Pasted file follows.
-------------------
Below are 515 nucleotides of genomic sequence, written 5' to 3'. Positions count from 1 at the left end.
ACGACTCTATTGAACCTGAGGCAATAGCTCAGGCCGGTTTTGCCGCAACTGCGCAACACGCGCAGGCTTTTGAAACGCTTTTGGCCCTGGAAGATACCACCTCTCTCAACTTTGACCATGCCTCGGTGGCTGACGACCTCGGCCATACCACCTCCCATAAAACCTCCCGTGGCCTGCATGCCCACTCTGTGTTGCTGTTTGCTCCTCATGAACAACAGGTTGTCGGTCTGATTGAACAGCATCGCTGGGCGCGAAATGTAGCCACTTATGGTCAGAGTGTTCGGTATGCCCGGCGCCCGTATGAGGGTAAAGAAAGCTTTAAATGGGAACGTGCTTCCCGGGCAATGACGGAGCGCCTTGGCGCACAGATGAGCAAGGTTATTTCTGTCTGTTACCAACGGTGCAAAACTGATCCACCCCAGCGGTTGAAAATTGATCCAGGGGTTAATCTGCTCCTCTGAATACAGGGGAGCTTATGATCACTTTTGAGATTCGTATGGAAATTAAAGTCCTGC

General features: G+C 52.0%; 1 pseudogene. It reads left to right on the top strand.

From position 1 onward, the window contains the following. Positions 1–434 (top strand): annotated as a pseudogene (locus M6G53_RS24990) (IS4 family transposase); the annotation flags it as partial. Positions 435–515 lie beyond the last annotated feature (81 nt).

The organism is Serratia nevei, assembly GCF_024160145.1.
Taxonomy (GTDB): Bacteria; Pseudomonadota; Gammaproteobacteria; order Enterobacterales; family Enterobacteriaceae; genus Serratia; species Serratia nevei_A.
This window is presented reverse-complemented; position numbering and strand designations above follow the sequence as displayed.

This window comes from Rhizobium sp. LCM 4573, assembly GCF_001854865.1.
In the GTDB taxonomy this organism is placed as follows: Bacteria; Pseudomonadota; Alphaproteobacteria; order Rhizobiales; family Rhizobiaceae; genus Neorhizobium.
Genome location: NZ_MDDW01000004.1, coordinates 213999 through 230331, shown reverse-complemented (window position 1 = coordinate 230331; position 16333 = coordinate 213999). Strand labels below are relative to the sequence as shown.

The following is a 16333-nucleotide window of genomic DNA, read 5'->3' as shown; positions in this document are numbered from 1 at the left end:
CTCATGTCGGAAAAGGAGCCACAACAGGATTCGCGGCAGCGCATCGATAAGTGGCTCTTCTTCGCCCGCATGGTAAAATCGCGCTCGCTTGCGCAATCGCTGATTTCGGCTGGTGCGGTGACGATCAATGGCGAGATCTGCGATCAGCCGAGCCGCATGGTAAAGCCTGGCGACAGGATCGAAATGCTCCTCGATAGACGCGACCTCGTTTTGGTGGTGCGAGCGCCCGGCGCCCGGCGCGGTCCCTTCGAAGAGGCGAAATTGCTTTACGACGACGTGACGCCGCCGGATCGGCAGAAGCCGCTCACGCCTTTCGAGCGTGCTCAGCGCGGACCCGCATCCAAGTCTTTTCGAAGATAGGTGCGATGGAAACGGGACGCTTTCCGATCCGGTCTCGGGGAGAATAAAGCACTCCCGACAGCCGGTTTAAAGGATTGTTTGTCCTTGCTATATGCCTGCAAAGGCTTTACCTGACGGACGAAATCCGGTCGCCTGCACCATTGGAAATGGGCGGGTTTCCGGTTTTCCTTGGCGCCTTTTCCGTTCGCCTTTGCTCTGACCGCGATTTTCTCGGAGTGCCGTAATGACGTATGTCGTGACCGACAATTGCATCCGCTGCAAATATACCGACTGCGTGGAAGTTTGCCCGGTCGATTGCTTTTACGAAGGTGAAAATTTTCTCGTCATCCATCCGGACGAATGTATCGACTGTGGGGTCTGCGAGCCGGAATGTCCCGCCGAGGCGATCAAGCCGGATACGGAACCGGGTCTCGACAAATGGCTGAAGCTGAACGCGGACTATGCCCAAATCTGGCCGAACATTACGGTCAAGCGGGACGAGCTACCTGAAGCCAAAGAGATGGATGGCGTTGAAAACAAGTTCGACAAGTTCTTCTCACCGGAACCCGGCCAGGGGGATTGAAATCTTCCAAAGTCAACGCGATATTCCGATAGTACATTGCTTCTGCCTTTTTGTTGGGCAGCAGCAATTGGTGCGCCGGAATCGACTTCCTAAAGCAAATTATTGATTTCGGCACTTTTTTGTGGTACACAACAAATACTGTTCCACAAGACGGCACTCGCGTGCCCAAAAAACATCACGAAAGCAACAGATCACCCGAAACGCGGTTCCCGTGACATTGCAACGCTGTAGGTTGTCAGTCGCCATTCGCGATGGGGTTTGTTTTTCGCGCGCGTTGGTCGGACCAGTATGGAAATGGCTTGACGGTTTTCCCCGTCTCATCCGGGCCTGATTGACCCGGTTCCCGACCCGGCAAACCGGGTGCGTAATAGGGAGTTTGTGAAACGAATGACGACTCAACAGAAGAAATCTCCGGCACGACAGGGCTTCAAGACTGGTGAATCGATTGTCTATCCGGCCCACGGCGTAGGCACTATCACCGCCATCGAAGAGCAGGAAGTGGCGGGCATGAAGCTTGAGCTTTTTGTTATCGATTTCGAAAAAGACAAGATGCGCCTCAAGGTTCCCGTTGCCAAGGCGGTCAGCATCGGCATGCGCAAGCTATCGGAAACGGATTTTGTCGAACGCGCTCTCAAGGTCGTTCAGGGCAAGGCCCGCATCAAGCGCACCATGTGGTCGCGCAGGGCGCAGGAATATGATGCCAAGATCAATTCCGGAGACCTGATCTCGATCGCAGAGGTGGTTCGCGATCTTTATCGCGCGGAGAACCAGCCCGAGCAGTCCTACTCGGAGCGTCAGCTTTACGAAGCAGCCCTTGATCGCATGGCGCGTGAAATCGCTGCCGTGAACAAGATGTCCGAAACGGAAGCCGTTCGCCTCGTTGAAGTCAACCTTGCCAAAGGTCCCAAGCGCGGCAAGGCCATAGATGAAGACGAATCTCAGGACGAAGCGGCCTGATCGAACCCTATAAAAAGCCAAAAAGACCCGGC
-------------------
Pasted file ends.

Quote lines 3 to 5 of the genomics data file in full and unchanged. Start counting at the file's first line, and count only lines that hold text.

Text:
General features: G+C 52.0%; 1 pseudogene. It reads left to right on the top strand.

From position 1 onward, the window contains the following. Positions 1–434 (top strand): annotated as a pseudogene (locus M6G53_RS24990) (IS4 family transposase); the annotation flags it as partial. Positions 435–515 lie beyond the last annotated feature (81 nt).

The organism is Serratia nevei, assembly GCF_024160145.1.